Post by MIretired » Tue Jul 10, 2018 5:41 pm

FIREchief wrote:
Mon Jul 09, 2018 8:18 pm
The following link downloads the latest Excel spreadsheet from Standard and Poors' website, outlining recent historical and forecasted future market earnings performance.

https://us.spindices.com/documents/addi ... nload=true

This download is linked to the following webpage under <additional info>, <index earnings>:

https://us.spindices.com/indices/equity/sp-500

The spreadsheet appears to indicate that Standard and Poors is forecasting annual growth in the S&P 500 index earnings over the next five years of 14.77%, with a 2018 P/E (operating earnings) of 17.33. Also note that actual operating margins have exceeded 10% for the past four quarters and exceeded 11% for the first quarter 2018.

Question: Since Standard and Poors' expectations for the next five years are so rosey, why are all the experts still telling us that we're in for a decade of ridiculously low (by historical standards) market returns?
Great link! I hadn't opened it yet. I'd probably of kept limping on what I had so far. Seems Shiller's has errors for recent 5 or so years. But his goes back b4 this 1989 history with EY and DY and price.

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Re: Morningstar: prepare for a lost decade for U.S. stocks

Post by FIREchief » Tue Jul 10, 2018 5:47 pm

MIretired wrote:
Tue Jul 10, 2018 5:41 pm
FIREchief wrote:
Mon Jul 09, 2018 8:18 pm
The following link downloads the latest Excel spreadsheet from Standard and Poors' website, outlining recent historical and forecasted future market earnings performance.

https://us.spindices.com/documents/addi ... nload=true

This download is linked to the following webpage under <additional info>, <index earnings>:

https://us.spindices.com/indices/equity/sp-500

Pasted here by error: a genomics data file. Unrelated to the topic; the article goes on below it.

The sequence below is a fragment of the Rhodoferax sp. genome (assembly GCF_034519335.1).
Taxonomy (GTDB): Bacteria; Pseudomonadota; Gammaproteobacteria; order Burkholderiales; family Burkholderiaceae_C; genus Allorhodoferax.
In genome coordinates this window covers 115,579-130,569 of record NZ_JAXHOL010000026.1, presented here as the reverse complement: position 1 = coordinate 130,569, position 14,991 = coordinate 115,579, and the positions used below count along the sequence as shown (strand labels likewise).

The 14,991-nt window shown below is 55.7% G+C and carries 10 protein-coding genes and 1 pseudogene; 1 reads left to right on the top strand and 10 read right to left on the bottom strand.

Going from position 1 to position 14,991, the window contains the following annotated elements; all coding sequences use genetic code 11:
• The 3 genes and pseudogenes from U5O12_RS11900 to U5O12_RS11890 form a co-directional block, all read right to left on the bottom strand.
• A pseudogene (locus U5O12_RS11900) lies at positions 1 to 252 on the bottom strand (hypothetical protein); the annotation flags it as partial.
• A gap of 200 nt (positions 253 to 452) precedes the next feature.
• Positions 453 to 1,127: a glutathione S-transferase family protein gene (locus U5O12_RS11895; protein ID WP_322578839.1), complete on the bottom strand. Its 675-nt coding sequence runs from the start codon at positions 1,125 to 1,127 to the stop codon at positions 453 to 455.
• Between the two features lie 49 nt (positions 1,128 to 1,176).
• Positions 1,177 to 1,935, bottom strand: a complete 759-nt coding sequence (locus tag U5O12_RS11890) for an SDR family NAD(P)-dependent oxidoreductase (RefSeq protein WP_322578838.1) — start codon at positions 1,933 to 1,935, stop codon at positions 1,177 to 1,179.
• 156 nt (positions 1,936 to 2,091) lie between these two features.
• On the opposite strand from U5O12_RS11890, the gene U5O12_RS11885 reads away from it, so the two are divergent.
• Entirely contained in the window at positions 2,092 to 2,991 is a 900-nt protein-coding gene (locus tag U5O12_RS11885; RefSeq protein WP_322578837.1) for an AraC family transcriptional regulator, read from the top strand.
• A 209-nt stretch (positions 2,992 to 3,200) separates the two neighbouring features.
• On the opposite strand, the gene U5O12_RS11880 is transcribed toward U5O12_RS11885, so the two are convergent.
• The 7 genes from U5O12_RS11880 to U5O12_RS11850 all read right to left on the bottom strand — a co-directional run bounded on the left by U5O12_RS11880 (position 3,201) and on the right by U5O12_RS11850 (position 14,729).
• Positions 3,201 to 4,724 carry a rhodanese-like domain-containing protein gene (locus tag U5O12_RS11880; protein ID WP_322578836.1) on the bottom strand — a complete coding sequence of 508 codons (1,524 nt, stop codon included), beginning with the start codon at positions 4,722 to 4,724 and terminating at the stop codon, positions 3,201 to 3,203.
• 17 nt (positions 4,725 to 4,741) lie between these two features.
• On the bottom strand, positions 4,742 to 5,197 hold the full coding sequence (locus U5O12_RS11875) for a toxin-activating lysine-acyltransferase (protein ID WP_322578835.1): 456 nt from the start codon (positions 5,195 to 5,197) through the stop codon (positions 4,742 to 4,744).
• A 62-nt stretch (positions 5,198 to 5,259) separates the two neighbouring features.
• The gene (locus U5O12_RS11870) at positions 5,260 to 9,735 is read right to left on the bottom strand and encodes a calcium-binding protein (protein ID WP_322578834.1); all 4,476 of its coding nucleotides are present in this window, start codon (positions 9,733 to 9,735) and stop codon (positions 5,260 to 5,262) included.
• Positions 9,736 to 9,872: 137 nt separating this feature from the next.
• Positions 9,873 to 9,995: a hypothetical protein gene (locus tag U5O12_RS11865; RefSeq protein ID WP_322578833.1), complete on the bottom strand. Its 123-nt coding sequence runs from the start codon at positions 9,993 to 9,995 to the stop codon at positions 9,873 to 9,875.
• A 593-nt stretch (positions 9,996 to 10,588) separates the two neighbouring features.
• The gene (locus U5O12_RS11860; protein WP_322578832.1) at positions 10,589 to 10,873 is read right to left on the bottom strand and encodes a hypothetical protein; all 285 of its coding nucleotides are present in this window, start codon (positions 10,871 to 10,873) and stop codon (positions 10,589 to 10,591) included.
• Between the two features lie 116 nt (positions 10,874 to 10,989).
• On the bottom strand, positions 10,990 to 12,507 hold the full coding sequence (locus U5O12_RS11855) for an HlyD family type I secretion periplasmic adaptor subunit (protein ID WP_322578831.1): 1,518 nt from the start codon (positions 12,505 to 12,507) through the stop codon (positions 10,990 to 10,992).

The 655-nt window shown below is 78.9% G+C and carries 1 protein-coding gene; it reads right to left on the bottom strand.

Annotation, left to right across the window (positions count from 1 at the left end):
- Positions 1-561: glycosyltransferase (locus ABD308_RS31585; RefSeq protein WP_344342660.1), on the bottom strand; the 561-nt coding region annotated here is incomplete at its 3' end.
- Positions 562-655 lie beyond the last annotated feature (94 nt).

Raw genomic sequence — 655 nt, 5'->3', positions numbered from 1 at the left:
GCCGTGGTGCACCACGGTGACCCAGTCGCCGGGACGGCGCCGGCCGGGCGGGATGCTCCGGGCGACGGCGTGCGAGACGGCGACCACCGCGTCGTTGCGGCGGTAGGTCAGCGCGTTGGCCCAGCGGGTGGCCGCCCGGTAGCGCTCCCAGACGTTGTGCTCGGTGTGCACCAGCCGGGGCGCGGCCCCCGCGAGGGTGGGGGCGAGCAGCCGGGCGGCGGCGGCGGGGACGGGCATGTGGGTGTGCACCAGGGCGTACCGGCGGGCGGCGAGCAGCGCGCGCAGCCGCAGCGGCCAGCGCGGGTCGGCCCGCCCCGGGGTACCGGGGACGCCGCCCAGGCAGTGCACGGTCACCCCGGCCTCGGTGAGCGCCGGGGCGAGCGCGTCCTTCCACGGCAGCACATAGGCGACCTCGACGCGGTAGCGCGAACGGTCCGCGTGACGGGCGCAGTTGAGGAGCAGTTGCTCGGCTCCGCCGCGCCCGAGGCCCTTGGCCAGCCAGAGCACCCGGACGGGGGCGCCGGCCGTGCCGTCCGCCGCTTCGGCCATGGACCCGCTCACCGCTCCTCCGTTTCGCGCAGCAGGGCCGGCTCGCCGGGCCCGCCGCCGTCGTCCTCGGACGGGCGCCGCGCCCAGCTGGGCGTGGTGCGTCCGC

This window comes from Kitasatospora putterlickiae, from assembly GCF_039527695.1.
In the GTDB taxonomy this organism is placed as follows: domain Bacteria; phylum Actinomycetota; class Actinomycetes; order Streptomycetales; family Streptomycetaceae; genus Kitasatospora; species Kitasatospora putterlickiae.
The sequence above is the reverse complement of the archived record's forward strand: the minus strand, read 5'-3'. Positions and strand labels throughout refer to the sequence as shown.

The spreadsheet appears to indicate that Standard and Poors is forecasting annual growth in the S&P 500 index earnings over the next five years of 14.77%, with a 2018 P/E (operating earnings) of 17.33. Also note that actual operating margins have exceeded 10% for the past four quarters and exceeded 11% for the first quarter 2018.

Question: Since Standard and Poors' expectations for the next five years are so rosey, why are all the experts still telling us that we're in for a decade of ridiculously low (by historical standards) market returns?
Great link! I hadn't opened it yet. I'd probably of kept limping on what I had so far. Seems Shiller's has errors for recent 5 or so years. But his goes back b4 this 1989 history with EY and DY and price.
Different economy, different "country," different century, etc. As is likely clear by now, I'm not an advocate of driving by looking miles back in the rear view mirror.

If others want to believe the CAPE-10 stuff and back away from the market, then I'm fine with that. It might help us avoid a bursting bubble (at least for a while).
I am not a lawyer, accountant or financial advisor. Any advice or suggestions that I may provide shall be considered for entertainment purposes only.

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Re: Morningstar: prepare for a lost decade for U.S. stocks

Post by MIretired » Tue Jul 10, 2018 6:19 pm

FIREchief wrote:
Tue Jul 10, 2018 5:47 pm
MIretired wrote:
Tue Jul 10, 2018 5:41 pm
FIREchief wrote:
Mon Jul 09, 2018 8:18 pm
The following link downloads the latest Excel spreadsheet from Standard and Poors' website, outlining recent historical and forecasted future market earnings performance.

https://us.spindices.com/documents/addi ... nload=true

This download is linked to the following webpage under <additional info>, <index earnings>:

https://us.spindices.com/indices/equity/sp-500

The spreadsheet appears to indicate that Standard and Poors is forecasting annual growth in the S&P 500 index earnings over the next five years of 14.77%, with a 2018 P/E (operating earnings) of 17.33. Also note that actual operating margins have exceeded 10% for the past four quarters and exceeded 11% for the first quarter 2018.

Question: Since Standard and Poors' expectations for the next five years are so rosey, why are all the experts still telling us that we're in for a decade of ridiculously low (by historical standards) market returns?
Great link! I hadn't opened it yet. I'd probably of kept limping on what I had so far. Seems Shiller's has errors for recent 5 or so years. But his goes back b4 this 1989 history with EY and DY and price.
Different economy, different "country," different century, etc. As is likely clear by now, I'm not an advocate of driving by looking miles back in the rear view mirror.

If others want to believe the CAPE-10 stuff and back away from the market, then I'm fine with that. It might help us avoid a bursting bubble (at least for a while).
Me ,too! It's as if people lose their minds at times. I know I do.
ETA: I just use the data to look at earnings volatility and making my own dividends, historically.

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Re: Morningstar: prepare for a lost decade for U.S. stocks